I’m doin’ the goo. The Monster Goo.
I was intrigued by the long pouch in the store. These are made by Too Tarts, a candy maker known for their sour candies that come in unique forms like sprays and drops. Let me be the first to whole-heartedly welcome a candy in goo form. Goo is such a great word. I curmudgeonly paid a shocking price tag of $2.99 for it at Walgreen’s, but maybe the Goo would have exciting side effects.
The packaging was a lot of fun, too:
That’s a strawberry rocking some serious shades. Bad ass strawberry. I noticed the Smart Choice label, which must mean that Monster Goo is a suitable substitution for a vegetable. I also like the fun use of creepy fonts and neon color. And it’s also made in the USA.
USA! USA! USA!
Oh yeah, and it’s sugar free. Instead of sugar, it’s sweetened with Xylitol, which I had to look up. Xylitol is a “tooth-friendly,” non-fermentable sugar alcohol. It’s a sugar extracted from fruits, and according to Wikipedia, it can have a lot of medical benefits such as fighting bacteria and possibly preventing weakening of bones. And that is the miracle of Monster Goo.
There’s only one thing I don’t like about the packaging. This guy:
What if I don’t want to do the GOO with Dr. FrankenPOO? I want to do the goo alone. I don’t trust doctors.
And that’s a strange choice for the candy manufacturer to put the word “poo” on their label. You know, especially when the candy kind of resembles pink poo. Speaking of which, too much Xylitol can also cause stomach pain, bloating, and diarrhea. That’s the trilogy right there.
Looking at the consistency of Monster Goo, it just looks like it causes the dreaded trilogy. The stuff squeezed out of the tube in a stringy, spitty way.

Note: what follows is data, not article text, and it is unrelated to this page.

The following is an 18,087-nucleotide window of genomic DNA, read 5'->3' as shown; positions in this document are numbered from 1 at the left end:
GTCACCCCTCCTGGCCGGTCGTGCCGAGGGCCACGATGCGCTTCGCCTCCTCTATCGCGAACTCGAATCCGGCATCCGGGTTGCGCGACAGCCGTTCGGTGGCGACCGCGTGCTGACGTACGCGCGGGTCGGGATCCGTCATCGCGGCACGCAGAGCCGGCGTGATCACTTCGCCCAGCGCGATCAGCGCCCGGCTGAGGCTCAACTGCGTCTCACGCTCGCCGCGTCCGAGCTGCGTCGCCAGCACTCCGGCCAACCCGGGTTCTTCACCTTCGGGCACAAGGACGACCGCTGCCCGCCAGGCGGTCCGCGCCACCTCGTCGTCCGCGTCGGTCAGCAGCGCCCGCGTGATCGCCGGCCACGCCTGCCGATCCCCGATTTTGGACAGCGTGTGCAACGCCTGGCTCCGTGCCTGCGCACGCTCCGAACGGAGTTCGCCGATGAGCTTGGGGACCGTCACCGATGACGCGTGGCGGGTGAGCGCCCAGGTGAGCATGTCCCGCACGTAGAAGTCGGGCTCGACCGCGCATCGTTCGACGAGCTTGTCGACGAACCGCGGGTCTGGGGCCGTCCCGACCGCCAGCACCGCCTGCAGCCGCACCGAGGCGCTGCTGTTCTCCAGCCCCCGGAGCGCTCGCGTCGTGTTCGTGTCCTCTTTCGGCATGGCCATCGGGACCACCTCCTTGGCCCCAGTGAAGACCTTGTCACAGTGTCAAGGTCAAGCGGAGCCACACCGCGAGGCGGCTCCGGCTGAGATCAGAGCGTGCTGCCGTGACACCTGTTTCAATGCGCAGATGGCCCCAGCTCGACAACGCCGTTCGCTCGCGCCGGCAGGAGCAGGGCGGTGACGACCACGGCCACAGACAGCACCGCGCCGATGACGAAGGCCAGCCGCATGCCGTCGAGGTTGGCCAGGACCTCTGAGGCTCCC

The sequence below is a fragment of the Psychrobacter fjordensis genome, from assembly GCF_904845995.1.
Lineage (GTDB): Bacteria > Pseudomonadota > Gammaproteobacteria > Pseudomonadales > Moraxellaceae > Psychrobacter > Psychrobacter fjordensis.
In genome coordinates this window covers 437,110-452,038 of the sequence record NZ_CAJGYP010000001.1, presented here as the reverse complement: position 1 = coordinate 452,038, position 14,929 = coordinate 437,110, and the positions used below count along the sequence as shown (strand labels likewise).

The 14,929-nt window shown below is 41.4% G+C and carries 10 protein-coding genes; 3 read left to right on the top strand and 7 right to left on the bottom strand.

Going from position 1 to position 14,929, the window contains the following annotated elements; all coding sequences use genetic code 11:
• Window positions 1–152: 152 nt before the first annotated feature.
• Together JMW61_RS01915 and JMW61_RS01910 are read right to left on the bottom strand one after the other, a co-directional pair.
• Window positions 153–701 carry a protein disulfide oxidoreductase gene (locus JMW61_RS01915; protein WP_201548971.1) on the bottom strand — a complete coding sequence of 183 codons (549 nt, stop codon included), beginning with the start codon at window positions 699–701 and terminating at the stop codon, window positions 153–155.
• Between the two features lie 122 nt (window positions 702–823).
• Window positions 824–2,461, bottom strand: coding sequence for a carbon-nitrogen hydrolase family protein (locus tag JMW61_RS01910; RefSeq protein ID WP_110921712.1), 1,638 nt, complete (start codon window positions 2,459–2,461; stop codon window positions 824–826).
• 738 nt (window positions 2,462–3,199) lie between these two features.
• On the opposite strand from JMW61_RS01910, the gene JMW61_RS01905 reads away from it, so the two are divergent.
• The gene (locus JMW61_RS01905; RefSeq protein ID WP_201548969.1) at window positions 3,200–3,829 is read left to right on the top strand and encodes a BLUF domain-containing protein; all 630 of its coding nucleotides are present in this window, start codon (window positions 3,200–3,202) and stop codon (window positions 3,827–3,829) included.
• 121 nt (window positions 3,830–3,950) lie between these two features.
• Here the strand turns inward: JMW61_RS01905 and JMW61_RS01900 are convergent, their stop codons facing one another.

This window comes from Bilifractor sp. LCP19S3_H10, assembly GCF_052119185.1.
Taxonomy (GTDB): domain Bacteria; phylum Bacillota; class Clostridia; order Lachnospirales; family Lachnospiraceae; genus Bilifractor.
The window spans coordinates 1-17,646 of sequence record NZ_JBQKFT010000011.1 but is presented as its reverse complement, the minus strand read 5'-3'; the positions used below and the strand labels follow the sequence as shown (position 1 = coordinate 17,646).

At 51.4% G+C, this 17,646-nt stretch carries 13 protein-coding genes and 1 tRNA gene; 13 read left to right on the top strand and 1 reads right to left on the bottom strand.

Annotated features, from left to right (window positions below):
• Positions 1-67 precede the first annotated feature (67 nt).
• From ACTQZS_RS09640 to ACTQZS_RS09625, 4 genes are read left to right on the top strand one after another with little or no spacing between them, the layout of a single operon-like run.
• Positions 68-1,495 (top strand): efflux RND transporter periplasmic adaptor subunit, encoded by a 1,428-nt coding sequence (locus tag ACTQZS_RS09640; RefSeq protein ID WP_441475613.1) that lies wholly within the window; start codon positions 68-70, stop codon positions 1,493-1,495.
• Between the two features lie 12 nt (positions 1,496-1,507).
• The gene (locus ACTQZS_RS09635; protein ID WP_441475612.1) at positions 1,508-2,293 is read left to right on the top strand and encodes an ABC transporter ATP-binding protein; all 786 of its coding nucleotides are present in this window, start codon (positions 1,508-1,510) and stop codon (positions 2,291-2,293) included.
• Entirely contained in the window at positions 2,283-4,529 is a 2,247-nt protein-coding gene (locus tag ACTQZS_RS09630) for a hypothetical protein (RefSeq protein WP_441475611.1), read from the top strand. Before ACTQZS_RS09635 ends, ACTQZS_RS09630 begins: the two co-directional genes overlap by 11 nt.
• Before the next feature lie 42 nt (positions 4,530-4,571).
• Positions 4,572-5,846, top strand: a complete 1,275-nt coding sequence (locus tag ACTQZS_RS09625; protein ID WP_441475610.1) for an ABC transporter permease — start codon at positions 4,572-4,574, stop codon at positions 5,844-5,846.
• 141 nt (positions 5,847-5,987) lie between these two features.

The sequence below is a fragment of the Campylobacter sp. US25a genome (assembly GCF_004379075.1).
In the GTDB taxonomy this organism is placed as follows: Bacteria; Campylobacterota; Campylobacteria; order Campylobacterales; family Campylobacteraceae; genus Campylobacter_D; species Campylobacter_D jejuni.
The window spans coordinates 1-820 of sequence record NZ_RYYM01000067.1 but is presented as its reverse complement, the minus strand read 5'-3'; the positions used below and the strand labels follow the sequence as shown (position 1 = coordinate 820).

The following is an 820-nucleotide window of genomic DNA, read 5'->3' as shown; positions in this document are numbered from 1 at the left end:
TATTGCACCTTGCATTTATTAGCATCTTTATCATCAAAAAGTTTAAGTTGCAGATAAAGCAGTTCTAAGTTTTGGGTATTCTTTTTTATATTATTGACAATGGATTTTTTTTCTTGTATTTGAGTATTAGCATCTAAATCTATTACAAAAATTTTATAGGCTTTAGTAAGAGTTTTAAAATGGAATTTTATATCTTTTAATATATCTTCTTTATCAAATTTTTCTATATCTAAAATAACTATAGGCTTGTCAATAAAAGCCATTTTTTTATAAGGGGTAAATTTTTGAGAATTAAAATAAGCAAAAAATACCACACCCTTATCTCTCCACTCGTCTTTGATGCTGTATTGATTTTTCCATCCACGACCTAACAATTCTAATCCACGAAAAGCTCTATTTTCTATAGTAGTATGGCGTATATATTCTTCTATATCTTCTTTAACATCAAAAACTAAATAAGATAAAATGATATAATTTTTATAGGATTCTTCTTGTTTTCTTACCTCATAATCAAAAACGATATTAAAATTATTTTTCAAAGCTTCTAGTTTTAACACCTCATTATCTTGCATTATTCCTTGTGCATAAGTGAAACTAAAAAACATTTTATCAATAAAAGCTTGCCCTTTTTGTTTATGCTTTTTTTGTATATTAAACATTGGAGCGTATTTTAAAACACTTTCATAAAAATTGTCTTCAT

Regardless, the flavor is great. I’ll go as far to say this is the best weird candy I’ve had this season. It’s sugar free, and that’s a good thing. Eating sugar in its purest form hasn’t appealed to me since I was about eight years old. The entire tube only contains 20 calories. And without the sugar, it’s not cloying or sickening. The packaging plays up the intensity of the goo, but I didn’t find it sour at all. The flavor is a tart strawberry, and I’m convinced it would taste fantastic on white bread with peanut butter.
You have to be open-minded about it though. I mean, eating this involves squeezing a tube of jelly in your mouth that looks like pink poo. Hey, I’d recommend it for kids. I think they’d dig the gross-out/spooky factor of it, and as a parent, you can feel good about giving them something that won’t slowly kill them by making their small pancreases work double time.
The craziest part is, this stuff isn’t sticky at all. It’s almost like a lotion. I even tried rubbing some of it in my hands. It rubbed right in, leaving my hands feeling moisturized and clean. And you can eat it. And it prevents ear infections. Again, that’s the miracle of Monster Goo.
So I ate the whole tube. I did it for science. I wanted to see what happens. There was no immediate sugar rush where my head felt like a balloon. I suspect I won’t know the full effects for another twenty four hours after a completed course of the digestive system, but then again, I’m assuming this stuff is going to digest. Maybe it’ll just cycle through. Who the hell knows. Hell, maybe I’ll see the Virgin Mary in the bathroom mirror or something.
I hope so. I have some questions. About life. And lottery numbers.